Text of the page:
Hello, my name is Brad Lindemann, CEO of Ambassador Solutions and Founder of the CISOnation. Today, I want to talk about why every CISO in America should be on the board of at least one company other than their employer.
If you’re not aware of pending U.S. Senate Bill S.536, the Cybersecurity Disclosure Act of 2017, you should be. It effectively mandates that each of our 4,000 plus publicly-held U.S. corporations has a CISO on its board of directors. Whether it becomes law or not, we don’t have to look further than the recent Equifax fiasco to see the wisdom of such a mandate. After all, every CISO I’ve ever spoken with believes that our nation’s greatest threats are coming at us via cyberspace.
When a CISO assumes an outside board seat, both their employer and board benefit from the additional knowledge gained and transferred. Such a move will also be a career catalyst for the CISO, never mind the nice boost in income. The median pay for an independent board member of an S&P 500 company is over $255,000 per year, according to a 2016 Fortune study of data from MyLogIQ and regulatory filings (Fortune 2/24/16).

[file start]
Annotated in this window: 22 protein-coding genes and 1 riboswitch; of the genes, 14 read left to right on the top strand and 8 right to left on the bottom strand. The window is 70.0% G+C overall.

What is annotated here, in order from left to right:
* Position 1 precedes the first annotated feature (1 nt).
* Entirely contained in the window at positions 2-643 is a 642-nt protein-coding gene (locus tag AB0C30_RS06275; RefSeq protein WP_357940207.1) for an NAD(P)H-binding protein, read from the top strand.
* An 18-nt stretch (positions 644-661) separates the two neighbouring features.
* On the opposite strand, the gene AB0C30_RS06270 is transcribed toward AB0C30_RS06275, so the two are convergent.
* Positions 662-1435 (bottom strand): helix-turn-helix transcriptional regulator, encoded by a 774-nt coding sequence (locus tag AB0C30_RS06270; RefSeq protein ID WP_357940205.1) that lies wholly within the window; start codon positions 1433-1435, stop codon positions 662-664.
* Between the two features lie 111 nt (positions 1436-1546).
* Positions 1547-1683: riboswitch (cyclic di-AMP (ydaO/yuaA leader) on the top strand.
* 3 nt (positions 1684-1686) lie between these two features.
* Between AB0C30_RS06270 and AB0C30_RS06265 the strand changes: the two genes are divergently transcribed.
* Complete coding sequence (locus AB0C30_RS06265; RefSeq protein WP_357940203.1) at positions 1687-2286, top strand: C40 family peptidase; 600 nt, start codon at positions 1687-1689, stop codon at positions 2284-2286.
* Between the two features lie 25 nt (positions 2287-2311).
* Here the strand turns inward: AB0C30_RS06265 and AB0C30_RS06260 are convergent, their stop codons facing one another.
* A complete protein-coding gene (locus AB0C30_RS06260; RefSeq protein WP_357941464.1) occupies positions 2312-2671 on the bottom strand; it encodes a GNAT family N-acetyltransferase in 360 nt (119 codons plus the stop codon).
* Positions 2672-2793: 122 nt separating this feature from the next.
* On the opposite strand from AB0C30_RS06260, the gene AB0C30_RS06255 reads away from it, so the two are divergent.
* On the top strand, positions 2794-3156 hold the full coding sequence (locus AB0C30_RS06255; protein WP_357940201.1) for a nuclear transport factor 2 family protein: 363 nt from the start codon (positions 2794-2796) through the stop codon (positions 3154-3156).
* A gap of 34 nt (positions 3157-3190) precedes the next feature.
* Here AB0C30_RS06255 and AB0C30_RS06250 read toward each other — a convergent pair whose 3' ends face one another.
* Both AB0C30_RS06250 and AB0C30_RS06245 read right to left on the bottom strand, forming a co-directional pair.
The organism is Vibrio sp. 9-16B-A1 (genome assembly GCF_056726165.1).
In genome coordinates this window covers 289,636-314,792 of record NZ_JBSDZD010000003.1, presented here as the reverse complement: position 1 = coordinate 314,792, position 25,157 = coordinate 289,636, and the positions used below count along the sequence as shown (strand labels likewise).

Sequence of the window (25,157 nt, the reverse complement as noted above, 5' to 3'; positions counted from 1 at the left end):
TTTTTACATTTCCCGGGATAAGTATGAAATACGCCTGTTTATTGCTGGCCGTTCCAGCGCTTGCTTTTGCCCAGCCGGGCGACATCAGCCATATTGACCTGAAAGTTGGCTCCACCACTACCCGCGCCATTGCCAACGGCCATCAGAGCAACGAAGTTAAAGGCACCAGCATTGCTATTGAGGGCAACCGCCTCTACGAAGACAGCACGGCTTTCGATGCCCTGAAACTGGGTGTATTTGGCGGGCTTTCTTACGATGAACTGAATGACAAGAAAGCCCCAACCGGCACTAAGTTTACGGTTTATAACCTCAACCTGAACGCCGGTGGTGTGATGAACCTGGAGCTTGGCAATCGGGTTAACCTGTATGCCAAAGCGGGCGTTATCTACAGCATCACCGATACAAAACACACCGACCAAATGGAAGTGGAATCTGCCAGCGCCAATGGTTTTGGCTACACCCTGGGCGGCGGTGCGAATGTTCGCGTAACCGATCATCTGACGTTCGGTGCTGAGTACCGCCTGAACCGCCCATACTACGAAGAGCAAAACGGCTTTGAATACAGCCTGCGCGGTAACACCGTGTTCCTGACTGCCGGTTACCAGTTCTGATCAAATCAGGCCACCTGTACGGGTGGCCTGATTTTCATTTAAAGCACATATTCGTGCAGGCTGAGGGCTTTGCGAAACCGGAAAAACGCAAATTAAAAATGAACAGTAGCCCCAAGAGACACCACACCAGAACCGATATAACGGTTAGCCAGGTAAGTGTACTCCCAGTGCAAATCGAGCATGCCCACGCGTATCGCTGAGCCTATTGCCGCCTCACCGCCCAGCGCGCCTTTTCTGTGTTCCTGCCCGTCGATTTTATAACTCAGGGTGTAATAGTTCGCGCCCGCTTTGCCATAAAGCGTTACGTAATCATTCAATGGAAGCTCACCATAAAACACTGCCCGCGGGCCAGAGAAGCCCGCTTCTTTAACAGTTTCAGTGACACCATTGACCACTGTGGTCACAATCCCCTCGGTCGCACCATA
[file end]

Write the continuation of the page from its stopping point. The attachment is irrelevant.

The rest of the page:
Here’s what I believe companies should be looking for in a CISO board member:
- current employment at a public company, if the company is public,
- someone with an employer in a non-competing business of similar or larger size and scope,
- a person who hasn’t been referred by any company executive or board member, because his or her seat must be the most independent of all,
- someone who has been battle-tested by having lived through a significant breach,
- excellent communications skills,
- a person who is business savvy,
- board room experience with their current employer, and
- a spotless background-check.
This is why we’ve added CISO board members to our executive search offerings, and why we welcome every member of the CISOnation as a potential candidate. Also, don’t limit your thinking to public companies. Private companies will also begin to see the wisdom of CISO board membership.